Technical Tutorials (on March 6, 2011 )

Tutorial 1:

Bioinspired Approaches to Optimization – Dr. Raghavendra V. Kulkarni

Dr. Raghavendra V. Kulkarni, Dept. of Wireless Networks and Applications, Amrita University, Amritapuri

Optimization intuitively refers to determining “good” values of one or more variables (such as the number of study hours and the percentage of income to save in a retirement plan). Optimization is an extremely important task in all aspects of engineering, business and life. Several deterministic approaches to engineering optimization exist. These approaches are characterized by exponential increase in computational expenses with increase in the number of optimization variables. This is referred to as the curseofdimensionality. This renders the approaches unattractive for many realtime optimization problems.

Nature tackles the problem of optimization with simple and yet wonderful approaches. Ants find the shortest and yet the safest route to their food. Birds fly in a coordinated manner as if they follow a central command. Such biological intelligence has inspired computer scientists to develop optimization algorithms that are computationally inexpensive, therefore quick. Such algorithms produce satisfactory optimization results in reasonable time frame. The objective of this 2hour tutorial is to give a flavor of a few biologically inspired optimization algorithms in order to promote their application. Algorithms from evolutionary computing (namely, genetic algorithm and differential evolution) and swarm intelligence namely, particle swarm optimization and bacterial foraging algorithm) paradigms of computational intelligence will be introduced. Implementations of these algorithms will be demonstrated, and a comparative performance analysis will be carried out. Some reported applications of these algorithms will be discussed with an emphasis on their pros and cons.

Speaker’s Profile:


Raghavendra V. Kulkarni received his B.E. degree in electronics and communication engineering from the Karnatak University, India, in 1987, and his M. Tech. degree in electronics engineering from the Institute of Technology, Banaras Hindu University, India, in 1994. He received his PhD degree in electrical engineering in the Missouri University of Science and Technology, Rolla, USA, in 2010. His research interests include development of wireless sensor network applications using computational intelligence tools. Dr. Kulkarni has been pursuing his career as an educator since 1987; currently he is an associate professor in the Amrita Center for Wireless Networks and Applications, Amrita University, Amritapuri. Dr. Kulkarni has published 5 articles in refereed international journals including IEEE and Elsevier. In addition, he has presented 5 research papers, delivered 2 tutorials and chaired 2 paper presentation sessions in prestigious international conferences in USA and Australia. He was the registration and publications chair of the 2008 IEEE Swarm Intelligence Symposium (SIS’08). Besides he has served on program committees of a few other international conferences. He is a reviewer of research articles for numerous IEEE and other journals. He is a life member of the Indian Society for Technical Education (ISTE), senior member of IEEE, and a member of the IEEE Computational Intelligence Society. He features in Marquis’ WhoisWho in Science and Technology, 2011.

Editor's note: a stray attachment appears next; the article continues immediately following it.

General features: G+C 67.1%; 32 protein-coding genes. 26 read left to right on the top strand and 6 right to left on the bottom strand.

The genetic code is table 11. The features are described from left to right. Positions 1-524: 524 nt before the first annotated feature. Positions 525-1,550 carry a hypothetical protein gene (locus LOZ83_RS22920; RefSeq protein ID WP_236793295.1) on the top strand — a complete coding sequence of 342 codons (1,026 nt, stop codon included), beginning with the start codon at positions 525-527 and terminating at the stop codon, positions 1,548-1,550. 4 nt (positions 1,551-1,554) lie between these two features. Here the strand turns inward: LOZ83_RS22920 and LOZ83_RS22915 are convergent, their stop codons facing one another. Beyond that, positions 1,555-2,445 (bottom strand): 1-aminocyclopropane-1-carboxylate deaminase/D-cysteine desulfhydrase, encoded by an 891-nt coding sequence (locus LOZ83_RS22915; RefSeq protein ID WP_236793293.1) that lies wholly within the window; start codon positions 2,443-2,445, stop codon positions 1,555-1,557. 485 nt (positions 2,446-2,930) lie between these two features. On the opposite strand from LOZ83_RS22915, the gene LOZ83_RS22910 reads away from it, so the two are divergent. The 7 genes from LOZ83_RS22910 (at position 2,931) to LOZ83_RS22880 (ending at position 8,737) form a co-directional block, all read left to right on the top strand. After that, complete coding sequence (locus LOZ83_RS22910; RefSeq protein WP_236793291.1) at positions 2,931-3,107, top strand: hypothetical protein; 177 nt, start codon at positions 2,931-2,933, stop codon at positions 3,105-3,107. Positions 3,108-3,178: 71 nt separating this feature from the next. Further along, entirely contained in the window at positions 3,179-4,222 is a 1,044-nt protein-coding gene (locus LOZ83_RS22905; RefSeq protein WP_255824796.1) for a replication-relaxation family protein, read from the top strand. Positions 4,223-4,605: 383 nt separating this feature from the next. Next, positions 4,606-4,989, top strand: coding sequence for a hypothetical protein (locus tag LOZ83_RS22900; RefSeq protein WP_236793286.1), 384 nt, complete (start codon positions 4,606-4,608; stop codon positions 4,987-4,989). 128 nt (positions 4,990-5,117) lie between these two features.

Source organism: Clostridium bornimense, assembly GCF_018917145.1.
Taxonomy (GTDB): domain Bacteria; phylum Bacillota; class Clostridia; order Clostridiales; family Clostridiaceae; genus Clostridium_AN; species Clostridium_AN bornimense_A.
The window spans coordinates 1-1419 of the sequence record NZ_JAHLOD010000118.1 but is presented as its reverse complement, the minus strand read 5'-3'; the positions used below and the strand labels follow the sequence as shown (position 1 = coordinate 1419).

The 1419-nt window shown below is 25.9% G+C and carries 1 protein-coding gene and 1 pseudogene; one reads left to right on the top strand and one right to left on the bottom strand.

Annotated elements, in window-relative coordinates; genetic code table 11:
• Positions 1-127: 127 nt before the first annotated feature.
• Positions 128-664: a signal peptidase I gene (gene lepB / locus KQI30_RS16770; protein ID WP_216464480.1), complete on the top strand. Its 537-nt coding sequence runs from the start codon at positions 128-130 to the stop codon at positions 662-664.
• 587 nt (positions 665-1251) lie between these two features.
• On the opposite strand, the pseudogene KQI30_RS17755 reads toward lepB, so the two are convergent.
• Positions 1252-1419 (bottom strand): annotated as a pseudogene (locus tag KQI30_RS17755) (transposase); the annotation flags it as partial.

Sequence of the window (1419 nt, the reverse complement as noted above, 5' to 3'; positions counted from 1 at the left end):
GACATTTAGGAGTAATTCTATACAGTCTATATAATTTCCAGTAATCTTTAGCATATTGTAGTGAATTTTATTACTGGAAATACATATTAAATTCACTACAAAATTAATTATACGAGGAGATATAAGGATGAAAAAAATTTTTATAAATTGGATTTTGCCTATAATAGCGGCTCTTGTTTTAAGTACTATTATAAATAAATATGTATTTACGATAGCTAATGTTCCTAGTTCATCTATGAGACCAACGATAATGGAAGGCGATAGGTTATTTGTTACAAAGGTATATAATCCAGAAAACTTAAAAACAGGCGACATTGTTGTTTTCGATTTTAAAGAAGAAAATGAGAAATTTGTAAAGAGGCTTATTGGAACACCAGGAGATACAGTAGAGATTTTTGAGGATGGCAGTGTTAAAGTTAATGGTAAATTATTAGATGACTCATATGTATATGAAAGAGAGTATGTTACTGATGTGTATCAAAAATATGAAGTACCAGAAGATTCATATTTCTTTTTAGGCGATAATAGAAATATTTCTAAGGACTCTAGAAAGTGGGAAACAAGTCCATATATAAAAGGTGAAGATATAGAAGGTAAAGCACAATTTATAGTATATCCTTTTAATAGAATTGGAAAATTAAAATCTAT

Tutorial 2:

An Introduction to Compressed Sensing – Dr. Nithin Nagaraj


The celebrated Shannon-Nyquist theorem (1928) states that for a successful reconstruction of a band-limited signal from its samples, the sampling rate must be at least twice the maximum frequency. In 2004, Candes and Tao showed that for signals which are ‘sparse’ or ‘compressible’, one can uniquely reconstruct the signal with far fewer samples than the Nyquist rate, using random incoherent measurements. This sub-Nyquist sampling of ‘sparse’ signals is termed as Compressed Sensing (CS). CS has set off a revolution in Signal and Image Processing with applications ranging from efficient Medical Image reconstruction (MRI) to universal compression of data in wireless sensor networks; to the design of a single pixel camera and invention of Analog-to-Information converters. This talk shall introduce the fundamental ideas of CS and highlight a few applications.

Speaker’s profile:

Nithin Nagaraj obtained his PhD in the area of Chaos Theory (2010) from National Institute of Advanced Studies (NIAS), Bangalore. He is currently an Assistant Professor at Department of Electronics and Communications Engineering, Amrita School of Engineering, Amritapuri. His areas of research interests are Chaos theory and its applications to Communications, Information and Coding Theory, Cryptography and Signal Processing. For more details about his research, please visit


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